There has been a lot of hype around 5G over the past six years, and to some extent it still exists today. Driverless cars, remote surgery, i— all rumors that have yet to materialize in any real way.
One area where it has noticeably helped change our lives. It finally provides cable companies with some long overdue competition. I’ve been investigating whether 5G and similar technologies (known as “fixed wireless”) could replace traditional home broadband over the past year, testing midrange solutions from Verizon and T-Mobile, as well as millimeter channel options such as Honest Networks. .
I ditched my Spectrum subscription and even switched my apartment to Honest, which provides gigabit upload and download speeds to our building for $50 a month. It’s been great for months and I’d be happy to continue using it.
At least until the Spectrum came knocking.
Competition breeds deals
After ditching Spectrum, I got a flyer in the mail offering three months of free TV and internet if I went back. There were also no contracts or strings attached. The company seems to be hoping that once people sign up, they won’t leave so quickly.
As an avid sports fan, the appeal of traditional cable was certainly enticing for the rest of the NFL and college football regular seasons, the MLB postseasons, and the start of the NBA and NHL campaigns. Getting and managing regional sports networks in New York is a hassle, and the only streaming service that offers them all (DirecTV Stream) costs $90 a month for a choice package.
While my internet speed won’t be as fast as Honest’s promised gigabit, Spectrum’s Internet Ultra offers download speeds of “up to 500 Mbps,” which is more than enough for me and my roommates to work, video chat, stream, and for games.
Plus, even after three months, the internet bill will still be $40 per month, a savings of $10 per month compared to T-Mobile and Honest.
I can’t say that this deal is a direct result of 5G internet options joining the fray and increasing competition. I also don’t know if Spectrum offers this everywhere or just in certain markets like New York, but it seems to be a newer option.
“We have nationally consistent regular pricing and customer-friendly policies such as no modem fees, data caps or contracts,” a Spectrum spokesperson said in a statement. “We often offer promotions to new or upgrading customers to give them the opportunity to use a service or package at a discount for a limited time before the normal price comes into effect.”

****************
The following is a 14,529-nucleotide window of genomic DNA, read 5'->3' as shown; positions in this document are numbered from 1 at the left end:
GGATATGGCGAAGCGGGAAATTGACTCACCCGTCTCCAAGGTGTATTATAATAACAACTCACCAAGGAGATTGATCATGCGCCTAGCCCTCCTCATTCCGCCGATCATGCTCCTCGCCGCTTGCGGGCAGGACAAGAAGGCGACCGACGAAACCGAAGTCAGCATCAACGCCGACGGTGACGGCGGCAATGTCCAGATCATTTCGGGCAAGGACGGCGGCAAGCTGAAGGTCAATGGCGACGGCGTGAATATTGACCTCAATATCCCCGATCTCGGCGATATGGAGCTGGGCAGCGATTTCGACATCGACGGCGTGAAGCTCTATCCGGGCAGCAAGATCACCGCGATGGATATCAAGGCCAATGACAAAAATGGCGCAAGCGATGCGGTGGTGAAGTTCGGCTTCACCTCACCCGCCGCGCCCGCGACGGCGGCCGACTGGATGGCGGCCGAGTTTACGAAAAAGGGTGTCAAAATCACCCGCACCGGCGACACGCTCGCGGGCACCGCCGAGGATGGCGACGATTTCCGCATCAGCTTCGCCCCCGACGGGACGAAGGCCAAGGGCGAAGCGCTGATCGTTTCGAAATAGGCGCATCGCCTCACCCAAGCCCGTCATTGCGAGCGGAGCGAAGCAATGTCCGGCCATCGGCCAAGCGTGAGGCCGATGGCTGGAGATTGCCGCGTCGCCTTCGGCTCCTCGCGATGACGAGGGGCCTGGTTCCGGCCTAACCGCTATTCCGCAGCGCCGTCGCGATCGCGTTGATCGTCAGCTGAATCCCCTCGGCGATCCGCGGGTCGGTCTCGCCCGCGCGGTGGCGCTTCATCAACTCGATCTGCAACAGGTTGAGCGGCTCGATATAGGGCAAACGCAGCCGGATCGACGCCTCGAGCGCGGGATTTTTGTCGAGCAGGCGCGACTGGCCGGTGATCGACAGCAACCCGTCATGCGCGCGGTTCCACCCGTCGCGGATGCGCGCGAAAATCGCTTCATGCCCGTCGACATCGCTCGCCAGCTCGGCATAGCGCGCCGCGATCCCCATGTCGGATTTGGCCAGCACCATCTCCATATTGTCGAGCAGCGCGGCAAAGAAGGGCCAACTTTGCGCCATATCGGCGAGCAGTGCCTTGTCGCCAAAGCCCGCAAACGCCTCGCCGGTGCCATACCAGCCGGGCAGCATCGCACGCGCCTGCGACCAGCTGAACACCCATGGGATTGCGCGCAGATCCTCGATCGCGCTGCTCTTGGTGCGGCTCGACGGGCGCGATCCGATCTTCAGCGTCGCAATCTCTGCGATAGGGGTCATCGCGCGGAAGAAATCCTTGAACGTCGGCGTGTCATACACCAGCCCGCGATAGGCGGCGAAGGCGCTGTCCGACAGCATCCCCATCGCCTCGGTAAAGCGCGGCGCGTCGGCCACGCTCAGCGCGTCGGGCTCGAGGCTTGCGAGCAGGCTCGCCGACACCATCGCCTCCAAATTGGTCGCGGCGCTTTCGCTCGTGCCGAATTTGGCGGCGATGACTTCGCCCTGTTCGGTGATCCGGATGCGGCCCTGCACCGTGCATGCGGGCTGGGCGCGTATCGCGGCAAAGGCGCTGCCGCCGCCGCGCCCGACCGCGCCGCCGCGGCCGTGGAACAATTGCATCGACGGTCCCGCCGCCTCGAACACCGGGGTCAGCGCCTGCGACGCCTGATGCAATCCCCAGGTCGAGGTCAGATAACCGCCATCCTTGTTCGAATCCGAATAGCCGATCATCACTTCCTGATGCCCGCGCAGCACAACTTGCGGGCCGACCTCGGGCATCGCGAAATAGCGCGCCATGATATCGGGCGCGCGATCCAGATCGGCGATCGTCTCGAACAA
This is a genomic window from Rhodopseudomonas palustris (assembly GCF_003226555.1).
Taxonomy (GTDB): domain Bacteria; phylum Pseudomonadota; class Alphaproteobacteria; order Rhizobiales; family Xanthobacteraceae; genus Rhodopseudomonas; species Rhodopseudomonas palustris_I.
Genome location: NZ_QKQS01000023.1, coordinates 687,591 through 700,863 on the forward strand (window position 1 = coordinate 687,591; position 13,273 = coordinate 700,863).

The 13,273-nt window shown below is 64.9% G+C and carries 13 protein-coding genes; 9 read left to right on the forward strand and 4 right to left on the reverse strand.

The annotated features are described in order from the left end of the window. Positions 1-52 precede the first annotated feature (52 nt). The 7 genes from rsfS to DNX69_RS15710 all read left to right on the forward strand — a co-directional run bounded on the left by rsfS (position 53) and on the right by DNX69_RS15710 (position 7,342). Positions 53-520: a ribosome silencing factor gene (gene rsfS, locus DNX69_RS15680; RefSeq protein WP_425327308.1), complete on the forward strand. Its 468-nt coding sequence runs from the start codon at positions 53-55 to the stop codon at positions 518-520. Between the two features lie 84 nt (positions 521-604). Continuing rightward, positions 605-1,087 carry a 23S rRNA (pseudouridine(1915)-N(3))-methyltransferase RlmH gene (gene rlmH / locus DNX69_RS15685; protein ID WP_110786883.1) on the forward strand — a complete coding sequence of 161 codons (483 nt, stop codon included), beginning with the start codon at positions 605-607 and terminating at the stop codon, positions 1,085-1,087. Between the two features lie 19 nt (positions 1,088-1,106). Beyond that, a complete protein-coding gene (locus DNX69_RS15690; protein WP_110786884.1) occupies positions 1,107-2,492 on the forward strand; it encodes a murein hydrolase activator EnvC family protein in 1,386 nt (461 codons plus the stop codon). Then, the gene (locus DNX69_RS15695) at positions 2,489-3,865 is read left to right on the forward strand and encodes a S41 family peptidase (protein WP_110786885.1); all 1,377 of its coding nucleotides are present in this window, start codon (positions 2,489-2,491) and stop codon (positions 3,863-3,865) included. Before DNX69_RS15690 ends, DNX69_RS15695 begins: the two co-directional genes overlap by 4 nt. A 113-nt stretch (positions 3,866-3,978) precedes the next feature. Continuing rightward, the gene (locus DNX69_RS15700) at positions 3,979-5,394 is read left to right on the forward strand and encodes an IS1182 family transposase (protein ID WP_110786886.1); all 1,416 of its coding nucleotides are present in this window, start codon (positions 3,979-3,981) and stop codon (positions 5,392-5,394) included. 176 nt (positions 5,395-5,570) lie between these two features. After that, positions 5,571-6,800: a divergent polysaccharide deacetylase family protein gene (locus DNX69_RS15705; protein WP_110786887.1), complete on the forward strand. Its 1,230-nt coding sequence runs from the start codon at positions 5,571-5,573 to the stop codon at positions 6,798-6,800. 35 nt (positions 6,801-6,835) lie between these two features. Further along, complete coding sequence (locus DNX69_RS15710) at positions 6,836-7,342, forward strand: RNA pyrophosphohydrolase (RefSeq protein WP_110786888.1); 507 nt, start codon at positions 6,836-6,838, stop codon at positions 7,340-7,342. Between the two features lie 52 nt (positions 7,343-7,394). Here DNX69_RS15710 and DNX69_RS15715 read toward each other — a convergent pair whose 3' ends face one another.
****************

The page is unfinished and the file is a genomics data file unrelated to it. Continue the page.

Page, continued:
These deals aren’t always just for new subscribers either. The old trick of calling your provider and threatening to switch to T-Mobile or Verizon, which I found while helping a friend in New Jersey with their Optimum bill, helped lower their bill by $40 a month before they settled anything on their service. :
It seems the cable companies are concerned, and perhaps rightfully so. Verizon earnings seenamid higher prices, but the carrier did add 234,000 consumer “fixed wireless” users.
T-Mobile:and now has over 2.1 million subscribers.
Comcast, the largest U.S. cable operator, seems particularly concerned, and earlier this month began running TV ads against T-Mobile’s home internet, encouraging users to go to its website, which “compares” the two broadband options. A number of cable companies, including Comcast, Optimum and Spectrum, also offer home internet packages.
“I think you’re going to see (cable companies) become more aggressive with promotions and work to pick up speed to try to counter the momentum of the telcos,” said Technalysis Research analyst Bob O’Donnell.
“Given how quickly (home Internet) subscribers have grown for both T-Mobile and Verizon, consumers clearly understand that and seem to want to move away from cable companies,” he says.
Faster speeds are also coming
Beyond price and deals, the rise of 5G home broadband has also coincided with a renewed push by cable companies for speed. Comcast’s leading point against T-Mobile is that it has more gigabit offerings and that its broadband can be up to 36 times faster than T-Mobile’s 5G home internet.
“Fixed wireless with 5G makes it critical that cable companies upgrade their infrastructure to be able to claim consistently high speeds, especially for uploads where wireless is difficult today,” said Avi Greengart, analyst at research firm Techsponential.
A wide variety of other carriers, including Optimum, Spectrum, Verizon and AT&T, have added new multi-gigabit speed tiers and expanded their infrastructure for fiber service, while the big three wireless carriers continue to build and improve 5G service. : This push for faster options should allow not only the prospect of better speeds for those looking for a boost, but also better choices for their needs.
“People who continue to work at home or who just want the fastest option will look at fiber,” says O’Donnell. “Mainstream users now have a lot of choices, and people who have had limited options (rural, etc.) can now finally get something reasonable.”